Unrated, 1 hr. 33 min. Directed By: Nicholas Ray. Release Date: May 17, 1950. DVD Release Date: Mar 18, 2003.
This won’t go down as my favorite Bogey movie or my favorite noir. In A Lonely Place has some excellent qualities, but it also has what I consider to be kind of an unforgivable sin of story writing: a huge build-up followed by a somewhat lackluster conclusion. I was expecting something more… shocking, but nope, the end of the movie fizzles out like a balloon where all the air’s been allowed to escape. Pffffffft!
In terms of the film’s technical merits, I think In A Lonely Place holds up rather well. The cast is outstanding, and I really enjoyed the performances throughout the movie’s run time. Some of the camera work is truly outstanding (good enough that I actually noticed it, and I only notice when it’s either really good or really bad), and I love some of the imagery in the movie.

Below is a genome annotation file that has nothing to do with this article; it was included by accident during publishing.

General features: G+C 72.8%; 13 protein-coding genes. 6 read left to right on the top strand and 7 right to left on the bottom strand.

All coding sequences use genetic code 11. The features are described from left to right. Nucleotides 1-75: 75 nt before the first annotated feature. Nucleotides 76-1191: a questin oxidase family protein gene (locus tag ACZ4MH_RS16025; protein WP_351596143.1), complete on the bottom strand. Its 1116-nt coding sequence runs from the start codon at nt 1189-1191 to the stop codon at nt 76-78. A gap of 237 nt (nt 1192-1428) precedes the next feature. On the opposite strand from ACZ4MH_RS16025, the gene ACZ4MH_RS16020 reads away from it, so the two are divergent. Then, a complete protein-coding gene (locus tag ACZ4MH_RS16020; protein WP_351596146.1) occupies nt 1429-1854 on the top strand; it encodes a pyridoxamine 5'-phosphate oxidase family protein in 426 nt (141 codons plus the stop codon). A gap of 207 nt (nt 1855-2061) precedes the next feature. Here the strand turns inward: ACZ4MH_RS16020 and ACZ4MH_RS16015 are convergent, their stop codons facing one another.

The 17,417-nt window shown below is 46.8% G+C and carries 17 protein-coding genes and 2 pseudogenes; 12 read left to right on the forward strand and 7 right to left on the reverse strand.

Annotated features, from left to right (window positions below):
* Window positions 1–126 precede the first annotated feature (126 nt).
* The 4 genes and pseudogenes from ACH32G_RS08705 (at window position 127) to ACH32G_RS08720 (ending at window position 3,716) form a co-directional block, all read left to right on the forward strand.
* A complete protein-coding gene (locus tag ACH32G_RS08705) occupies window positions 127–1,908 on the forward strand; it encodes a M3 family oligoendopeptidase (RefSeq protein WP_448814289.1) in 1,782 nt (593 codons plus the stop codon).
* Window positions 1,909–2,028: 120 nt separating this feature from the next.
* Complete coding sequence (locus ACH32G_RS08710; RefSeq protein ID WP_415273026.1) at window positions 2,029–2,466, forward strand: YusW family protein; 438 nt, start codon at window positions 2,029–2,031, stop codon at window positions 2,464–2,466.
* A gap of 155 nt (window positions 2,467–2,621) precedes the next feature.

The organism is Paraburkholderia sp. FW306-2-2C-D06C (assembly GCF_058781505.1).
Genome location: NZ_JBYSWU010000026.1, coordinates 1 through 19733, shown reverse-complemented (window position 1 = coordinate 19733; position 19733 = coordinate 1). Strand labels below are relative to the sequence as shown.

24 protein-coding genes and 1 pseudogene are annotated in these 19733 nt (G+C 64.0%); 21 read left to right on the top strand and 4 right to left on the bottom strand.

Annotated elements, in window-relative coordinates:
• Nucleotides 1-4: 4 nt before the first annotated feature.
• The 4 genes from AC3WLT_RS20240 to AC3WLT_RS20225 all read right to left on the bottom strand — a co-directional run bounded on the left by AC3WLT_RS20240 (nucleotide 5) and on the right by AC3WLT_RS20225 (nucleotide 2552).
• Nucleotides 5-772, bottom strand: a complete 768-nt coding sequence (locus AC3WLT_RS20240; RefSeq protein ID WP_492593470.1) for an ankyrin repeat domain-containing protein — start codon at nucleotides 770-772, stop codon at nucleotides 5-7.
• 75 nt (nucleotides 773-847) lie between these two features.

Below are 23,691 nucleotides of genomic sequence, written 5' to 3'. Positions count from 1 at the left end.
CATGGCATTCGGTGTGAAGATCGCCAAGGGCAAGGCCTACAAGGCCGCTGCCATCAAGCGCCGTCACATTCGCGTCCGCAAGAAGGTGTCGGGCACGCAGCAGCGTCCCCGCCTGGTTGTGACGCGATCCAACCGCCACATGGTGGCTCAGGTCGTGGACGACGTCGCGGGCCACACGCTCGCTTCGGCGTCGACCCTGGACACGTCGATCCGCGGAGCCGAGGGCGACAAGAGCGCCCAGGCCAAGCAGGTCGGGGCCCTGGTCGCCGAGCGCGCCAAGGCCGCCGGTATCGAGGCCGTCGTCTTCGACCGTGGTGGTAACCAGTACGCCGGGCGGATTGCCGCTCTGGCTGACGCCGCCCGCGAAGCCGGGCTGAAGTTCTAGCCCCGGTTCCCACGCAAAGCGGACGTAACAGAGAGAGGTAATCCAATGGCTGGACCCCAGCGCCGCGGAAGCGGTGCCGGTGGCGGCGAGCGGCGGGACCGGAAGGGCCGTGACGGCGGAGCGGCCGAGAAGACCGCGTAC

But I can’t get past the ending… and I’m not sure how much to say without ruining the ending for folks who haven’t seen it yet. We watch as Bogart slips further and further into explosively violent behavior in the wake of a brutal murder that he’s suspected of committing. He really goes Robert De Niro a couple of times, and the longer the movie runs, the easier it is to assume that he is guilty of the murder.
And then they ruin all that build-up. The answer’s dropped on us like a dead weight. All kinds of stuff has gone crazy wrong, but the answer appears, delivered in an off-hand manner and without consequence… at least, without significant consequence. Some of the bridges we see were already burned, so they were tangential at least. Unfortunately, the story doesn’t really deliver what I think of as an adequate response to the situation. I’d at least have sworn once or twice.
So, those last ten or fifteen minutes of the film really killed it for me. Took what probably would have been a great movie and made it an okay one. I know this is widely respected as one of Nicholas Ray’s best films, but it was just a meh for me.